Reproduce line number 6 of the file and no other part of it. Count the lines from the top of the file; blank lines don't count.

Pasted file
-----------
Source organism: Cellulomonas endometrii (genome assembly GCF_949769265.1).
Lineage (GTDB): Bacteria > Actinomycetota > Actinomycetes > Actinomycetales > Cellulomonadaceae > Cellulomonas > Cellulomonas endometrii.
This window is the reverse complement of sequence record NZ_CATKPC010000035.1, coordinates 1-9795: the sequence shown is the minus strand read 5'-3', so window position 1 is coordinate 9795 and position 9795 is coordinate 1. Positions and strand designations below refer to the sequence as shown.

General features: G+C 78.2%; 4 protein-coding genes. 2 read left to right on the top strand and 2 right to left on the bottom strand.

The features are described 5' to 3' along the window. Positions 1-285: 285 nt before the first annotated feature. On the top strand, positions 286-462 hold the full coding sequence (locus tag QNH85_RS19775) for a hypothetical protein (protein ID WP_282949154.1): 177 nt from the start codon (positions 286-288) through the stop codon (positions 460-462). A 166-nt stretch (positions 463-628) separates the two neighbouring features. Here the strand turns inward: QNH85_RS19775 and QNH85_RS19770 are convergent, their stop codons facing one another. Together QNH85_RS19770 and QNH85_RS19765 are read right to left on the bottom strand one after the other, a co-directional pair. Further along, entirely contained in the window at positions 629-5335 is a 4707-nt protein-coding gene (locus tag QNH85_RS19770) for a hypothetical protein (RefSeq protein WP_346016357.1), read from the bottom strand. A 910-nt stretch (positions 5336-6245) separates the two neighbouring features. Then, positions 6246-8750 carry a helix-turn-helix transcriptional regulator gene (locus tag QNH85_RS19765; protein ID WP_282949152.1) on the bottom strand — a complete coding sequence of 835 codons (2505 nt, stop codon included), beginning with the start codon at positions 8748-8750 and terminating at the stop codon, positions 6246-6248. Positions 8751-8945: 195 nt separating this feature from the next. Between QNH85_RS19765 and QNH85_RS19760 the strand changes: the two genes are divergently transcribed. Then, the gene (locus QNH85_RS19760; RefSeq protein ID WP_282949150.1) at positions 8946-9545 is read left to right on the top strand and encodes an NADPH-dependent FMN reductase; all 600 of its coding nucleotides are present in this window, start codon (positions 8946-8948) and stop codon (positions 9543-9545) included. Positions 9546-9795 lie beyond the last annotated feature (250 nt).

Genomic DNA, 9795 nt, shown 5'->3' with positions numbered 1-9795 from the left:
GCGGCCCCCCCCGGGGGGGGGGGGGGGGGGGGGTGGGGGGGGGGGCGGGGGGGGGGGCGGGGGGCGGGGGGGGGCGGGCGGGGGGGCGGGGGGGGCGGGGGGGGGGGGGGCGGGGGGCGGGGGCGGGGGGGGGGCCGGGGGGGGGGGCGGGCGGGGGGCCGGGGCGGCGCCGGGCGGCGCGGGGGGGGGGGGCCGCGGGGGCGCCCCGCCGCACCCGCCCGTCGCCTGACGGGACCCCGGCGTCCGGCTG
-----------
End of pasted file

Genomic DNA, 9795 nt, shown 5'->3' with positions numbered 1-9795 from the left: